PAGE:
R is on the rise in biopharma, and as we have previously discussed on the blog, it is now time for SAS programmers to get up to speedwith this popular and powerful programming language. Indeed, one of the advantages of R is its ability to integrate with other languages like C, C++, Python and SAS. Its strong graphical capabilities allow output in PDF, JPG, PNG, and SVG formats and table outputs for LaTeX and HTML. Importantly, as an open source resource, there is a strong community around R and extensive support for users in the form of forums like R-bloggers, StackOverflow and GitHub Repository
In this blog, we’ll provide an overview of R basic structures for programmers.
R provides support for different kinds of data of the following types:
Logical – e.g., log.var <- c(TRUE, TRUE, FALSE)
Integer – e.g., int.var <- c(1L, 6L, 10L); L stands for “long integer”
Double (also called numeric) – e.g., dbl.var <- c(1, 2.5, 3.6)
Character – e.g., chr.var <- c(“hello”, “d”, “a”)
Factors - These are categorical variables.
e.g., fact.var <- factor(c("red", "green", "blue"))
These data types have analogues in other common programming languages.
Factor variables are a structure specific to R- there is not a direct comparison available in SAS. However languages like C and C++ do have enum variables that are somewhat similar to the factor variables in R.
In this structure, variable values are treated as factors – in other words, a fixed list of values which the variable can take. A great deal of data used in statistics has fixed values which can thus be coded as factors in the R program, and used to store either nominal or ordinal variable types.
Another data structure of note provided in R are vectors. One important aspect of vectors is that all elements must be of the same type. Common operations on vectors include:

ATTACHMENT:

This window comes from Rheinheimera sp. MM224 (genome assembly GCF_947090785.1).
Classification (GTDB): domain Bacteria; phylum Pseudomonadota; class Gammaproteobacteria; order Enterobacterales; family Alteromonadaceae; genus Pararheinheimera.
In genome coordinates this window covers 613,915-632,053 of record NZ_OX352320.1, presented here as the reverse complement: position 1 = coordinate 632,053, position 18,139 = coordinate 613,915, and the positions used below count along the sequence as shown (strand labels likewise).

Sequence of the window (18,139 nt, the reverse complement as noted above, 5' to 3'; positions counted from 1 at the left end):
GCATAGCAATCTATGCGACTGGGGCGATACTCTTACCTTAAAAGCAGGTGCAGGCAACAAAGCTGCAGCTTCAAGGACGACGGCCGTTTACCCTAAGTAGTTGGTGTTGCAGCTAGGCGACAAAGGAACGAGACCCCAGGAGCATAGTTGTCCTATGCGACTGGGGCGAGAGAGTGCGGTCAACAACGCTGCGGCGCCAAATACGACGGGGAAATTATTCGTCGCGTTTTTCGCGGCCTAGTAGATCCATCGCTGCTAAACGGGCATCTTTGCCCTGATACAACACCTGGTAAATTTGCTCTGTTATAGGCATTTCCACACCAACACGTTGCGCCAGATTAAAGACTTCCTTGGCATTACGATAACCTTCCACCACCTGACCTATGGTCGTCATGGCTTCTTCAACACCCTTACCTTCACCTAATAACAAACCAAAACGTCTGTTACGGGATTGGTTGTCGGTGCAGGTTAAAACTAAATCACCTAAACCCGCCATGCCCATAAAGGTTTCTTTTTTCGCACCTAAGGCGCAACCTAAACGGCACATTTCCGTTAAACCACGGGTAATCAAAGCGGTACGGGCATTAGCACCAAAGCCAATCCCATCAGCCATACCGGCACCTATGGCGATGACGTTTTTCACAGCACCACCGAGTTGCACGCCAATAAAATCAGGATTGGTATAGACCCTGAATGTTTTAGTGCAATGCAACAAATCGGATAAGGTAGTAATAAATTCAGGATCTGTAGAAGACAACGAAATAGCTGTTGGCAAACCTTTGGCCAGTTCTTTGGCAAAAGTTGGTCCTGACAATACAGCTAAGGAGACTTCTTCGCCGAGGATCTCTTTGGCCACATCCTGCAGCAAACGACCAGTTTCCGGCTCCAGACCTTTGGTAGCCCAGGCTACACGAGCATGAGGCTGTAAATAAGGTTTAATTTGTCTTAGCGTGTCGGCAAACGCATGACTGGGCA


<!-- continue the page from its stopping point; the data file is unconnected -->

- is function e.g., is.character(), is.double(), is.integer()
A matrix is a collection of elements in a two-dimensional rectangular format as in the example below.
This is one of the most important structures and very often used by statisticians and statistical programmers when analyzing data. A data frame is a data table with multiple columns. The columns could be of different data types, which is the prime difference between data frame and matrix.
A list is a very useful structure which allows the programmer to put different types of structures together in one output- for example you could compile several data frames, or a combination of structures such as one matrix, one data frame etc.
In a follow up blog, we'll go on to overview other aspects of basic syntax and variables. Sign up for blog notifications and get updates direct to your inbox.
Want to learn more? Further related reading is below:
With many thanks to Cytel's Namrata Deshpande and Imran Hossein.